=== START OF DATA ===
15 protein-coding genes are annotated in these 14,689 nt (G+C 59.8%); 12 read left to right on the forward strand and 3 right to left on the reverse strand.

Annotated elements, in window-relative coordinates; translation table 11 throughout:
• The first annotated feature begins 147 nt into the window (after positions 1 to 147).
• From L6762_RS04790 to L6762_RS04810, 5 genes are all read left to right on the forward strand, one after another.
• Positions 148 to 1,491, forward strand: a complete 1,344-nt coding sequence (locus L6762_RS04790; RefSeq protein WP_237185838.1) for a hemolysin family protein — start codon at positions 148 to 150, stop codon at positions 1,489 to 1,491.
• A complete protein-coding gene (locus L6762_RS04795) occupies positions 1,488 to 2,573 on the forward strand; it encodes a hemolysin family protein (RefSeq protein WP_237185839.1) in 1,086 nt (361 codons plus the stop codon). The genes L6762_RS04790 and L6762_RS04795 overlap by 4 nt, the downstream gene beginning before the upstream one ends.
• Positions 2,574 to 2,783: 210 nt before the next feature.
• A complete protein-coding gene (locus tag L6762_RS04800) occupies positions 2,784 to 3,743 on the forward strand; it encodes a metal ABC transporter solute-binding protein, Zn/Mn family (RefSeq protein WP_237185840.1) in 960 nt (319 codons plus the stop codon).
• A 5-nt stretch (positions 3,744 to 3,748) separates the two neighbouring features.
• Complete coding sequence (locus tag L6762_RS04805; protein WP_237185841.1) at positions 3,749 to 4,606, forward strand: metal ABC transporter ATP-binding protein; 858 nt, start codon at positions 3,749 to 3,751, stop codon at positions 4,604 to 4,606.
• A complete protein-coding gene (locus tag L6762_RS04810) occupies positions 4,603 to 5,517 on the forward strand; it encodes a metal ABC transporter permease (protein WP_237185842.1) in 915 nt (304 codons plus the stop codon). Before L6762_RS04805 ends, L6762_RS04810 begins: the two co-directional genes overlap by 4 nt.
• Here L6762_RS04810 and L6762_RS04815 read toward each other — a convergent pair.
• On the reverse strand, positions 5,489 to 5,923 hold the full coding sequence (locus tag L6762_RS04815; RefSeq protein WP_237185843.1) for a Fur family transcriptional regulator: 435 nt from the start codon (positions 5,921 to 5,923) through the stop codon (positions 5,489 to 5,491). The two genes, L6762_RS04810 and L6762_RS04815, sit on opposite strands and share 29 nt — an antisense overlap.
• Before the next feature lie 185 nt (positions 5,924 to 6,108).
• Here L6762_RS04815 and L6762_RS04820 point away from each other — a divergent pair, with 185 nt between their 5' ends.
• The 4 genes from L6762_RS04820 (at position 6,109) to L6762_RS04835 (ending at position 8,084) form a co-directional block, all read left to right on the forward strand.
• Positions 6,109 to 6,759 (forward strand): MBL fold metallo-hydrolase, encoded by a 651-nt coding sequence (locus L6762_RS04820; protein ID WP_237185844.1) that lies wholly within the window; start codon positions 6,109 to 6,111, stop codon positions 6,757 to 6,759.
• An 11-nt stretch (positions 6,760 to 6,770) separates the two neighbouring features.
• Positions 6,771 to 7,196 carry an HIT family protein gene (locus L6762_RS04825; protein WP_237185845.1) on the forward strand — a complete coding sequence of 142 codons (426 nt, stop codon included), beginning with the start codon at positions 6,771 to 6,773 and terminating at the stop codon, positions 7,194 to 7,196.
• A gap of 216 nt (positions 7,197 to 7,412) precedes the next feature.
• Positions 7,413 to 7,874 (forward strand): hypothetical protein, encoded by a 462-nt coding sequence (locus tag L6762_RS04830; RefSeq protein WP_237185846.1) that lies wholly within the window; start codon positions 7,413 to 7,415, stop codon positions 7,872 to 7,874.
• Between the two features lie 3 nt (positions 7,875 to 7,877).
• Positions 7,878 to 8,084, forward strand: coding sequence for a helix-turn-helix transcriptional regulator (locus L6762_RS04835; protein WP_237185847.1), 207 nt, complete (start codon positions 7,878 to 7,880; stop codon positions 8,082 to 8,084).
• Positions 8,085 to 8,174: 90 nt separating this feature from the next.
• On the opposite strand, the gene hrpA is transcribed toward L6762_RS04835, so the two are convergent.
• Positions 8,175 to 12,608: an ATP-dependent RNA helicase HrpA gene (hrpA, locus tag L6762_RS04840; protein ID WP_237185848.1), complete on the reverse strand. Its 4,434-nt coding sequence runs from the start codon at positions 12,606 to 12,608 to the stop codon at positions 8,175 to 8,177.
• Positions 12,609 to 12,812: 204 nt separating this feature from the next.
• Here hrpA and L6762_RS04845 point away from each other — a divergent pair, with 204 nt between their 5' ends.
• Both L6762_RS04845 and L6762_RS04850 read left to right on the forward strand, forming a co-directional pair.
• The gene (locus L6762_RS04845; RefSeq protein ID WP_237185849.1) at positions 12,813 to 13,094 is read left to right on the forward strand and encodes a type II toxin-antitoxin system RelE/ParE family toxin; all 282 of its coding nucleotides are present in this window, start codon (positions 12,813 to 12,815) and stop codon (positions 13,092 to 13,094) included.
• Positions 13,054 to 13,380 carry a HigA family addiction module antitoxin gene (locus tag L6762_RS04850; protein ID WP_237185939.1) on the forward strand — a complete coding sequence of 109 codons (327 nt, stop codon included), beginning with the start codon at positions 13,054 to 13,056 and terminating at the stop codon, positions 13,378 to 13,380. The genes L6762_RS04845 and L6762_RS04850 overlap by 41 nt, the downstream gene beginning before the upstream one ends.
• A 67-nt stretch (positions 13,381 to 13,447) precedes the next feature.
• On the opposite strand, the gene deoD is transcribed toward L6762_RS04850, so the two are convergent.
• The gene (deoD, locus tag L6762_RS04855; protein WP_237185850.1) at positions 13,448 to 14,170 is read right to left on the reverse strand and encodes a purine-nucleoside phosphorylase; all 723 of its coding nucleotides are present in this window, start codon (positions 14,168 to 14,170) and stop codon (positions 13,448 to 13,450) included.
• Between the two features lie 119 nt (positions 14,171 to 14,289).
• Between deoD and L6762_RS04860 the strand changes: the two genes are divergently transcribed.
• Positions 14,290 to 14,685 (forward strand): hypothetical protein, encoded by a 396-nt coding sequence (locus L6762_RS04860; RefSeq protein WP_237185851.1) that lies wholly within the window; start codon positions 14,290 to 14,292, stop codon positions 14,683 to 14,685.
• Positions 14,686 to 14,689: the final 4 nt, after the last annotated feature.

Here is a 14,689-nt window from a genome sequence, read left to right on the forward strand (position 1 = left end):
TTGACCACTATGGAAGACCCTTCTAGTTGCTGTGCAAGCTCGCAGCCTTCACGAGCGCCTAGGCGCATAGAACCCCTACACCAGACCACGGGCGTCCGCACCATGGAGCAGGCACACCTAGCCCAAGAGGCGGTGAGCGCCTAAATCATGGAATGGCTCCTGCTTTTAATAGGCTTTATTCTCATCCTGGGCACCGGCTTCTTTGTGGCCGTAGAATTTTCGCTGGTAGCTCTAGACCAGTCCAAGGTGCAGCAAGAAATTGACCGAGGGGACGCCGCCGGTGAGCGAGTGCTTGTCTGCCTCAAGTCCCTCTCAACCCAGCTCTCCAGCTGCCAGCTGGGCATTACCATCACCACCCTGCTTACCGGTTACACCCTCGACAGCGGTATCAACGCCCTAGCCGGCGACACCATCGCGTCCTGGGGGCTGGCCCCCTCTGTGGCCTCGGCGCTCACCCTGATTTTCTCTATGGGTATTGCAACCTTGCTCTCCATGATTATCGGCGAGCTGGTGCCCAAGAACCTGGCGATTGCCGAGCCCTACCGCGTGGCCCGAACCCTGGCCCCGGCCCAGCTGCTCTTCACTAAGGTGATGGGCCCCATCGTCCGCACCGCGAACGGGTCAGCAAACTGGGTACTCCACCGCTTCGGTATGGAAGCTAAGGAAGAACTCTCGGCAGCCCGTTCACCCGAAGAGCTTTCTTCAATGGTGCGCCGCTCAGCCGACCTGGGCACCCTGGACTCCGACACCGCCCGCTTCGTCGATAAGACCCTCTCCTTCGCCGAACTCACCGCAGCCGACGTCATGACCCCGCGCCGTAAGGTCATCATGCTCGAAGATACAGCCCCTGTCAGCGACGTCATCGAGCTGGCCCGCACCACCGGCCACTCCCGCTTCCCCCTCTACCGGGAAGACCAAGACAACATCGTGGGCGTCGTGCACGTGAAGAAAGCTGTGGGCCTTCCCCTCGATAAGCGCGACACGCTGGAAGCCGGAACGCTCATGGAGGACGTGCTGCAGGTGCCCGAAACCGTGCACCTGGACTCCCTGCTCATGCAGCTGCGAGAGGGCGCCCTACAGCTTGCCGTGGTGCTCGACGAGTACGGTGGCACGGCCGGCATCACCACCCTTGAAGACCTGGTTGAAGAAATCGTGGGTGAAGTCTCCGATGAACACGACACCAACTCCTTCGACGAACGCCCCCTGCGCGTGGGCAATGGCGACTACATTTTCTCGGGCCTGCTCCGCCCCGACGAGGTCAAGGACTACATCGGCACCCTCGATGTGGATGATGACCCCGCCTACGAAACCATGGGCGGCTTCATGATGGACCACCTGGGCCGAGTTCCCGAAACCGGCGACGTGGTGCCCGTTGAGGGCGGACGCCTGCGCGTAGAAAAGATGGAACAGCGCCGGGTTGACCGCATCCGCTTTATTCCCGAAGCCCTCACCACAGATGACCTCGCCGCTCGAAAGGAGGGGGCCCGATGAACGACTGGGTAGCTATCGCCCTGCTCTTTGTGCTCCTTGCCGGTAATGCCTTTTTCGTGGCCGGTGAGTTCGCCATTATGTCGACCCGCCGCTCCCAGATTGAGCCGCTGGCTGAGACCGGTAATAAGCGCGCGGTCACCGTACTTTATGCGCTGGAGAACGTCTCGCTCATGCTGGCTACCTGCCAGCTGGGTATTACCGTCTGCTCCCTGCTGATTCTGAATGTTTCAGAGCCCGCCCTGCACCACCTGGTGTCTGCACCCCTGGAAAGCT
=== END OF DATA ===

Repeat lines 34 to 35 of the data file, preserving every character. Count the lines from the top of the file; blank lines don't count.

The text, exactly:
• The gene (deoD, locus tag L6762_RS04855; protein WP_237185850.1) at positions 13,448 to 14,170 is read right to left on the reverse strand and encodes a purine-nucleoside phosphorylase; all 723 of its coding nucleotides are present in this window, start codon (positions 14,168 to 14,170) and stop codon (positions 13,448 to 13,450) included.
• Between the two features lie 119 nt (positions 14,171 to 14,289).